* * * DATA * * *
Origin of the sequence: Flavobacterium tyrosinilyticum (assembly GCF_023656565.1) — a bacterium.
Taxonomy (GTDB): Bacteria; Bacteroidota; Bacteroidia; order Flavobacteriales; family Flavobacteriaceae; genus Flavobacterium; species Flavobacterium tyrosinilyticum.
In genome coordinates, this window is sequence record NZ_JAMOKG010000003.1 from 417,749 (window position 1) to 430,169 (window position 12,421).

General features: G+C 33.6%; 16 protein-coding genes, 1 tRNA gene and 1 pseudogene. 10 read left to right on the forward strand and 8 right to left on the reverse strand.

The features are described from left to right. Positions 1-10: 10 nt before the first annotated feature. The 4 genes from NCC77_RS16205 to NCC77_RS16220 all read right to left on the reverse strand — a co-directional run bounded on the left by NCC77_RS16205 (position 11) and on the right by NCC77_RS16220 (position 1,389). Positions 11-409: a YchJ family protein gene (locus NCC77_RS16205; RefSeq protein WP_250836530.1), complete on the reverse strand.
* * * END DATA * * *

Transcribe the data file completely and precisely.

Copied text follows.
Origin of the sequence: Flavobacterium tyrosinilyticum (assembly GCF_023656565.1) — a bacterium.
Taxonomy (GTDB): Bacteria; Bacteroidota; Bacteroidia; order Flavobacteriales; family Flavobacteriaceae; genus Flavobacterium; species Flavobacterium tyrosinilyticum.
In genome coordinates, this window is sequence record NZ_JAMOKG010000003.1 from 417,749 (window position 1) to 430,169 (window position 12,421).

General features: G+C 33.6%; 16 protein-coding genes, 1 tRNA gene and 1 pseudogene. 10 read left to right on the forward strand and 8 right to left on the reverse strand.

The features are described from left to right. Positions 1-10: 10 nt before the first annotated feature. The 4 genes from NCC77_RS16205 to NCC77_RS16220 all read right to left on the reverse strand — a co-directional run bounded on the left by NCC77_RS16205 (position 11) and on the right by NCC77_RS16220 (position 1,389). Positions 11-409: a YchJ family protein gene (locus NCC77_RS16205; RefSeq protein WP_250836530.1), complete on the reverse strand.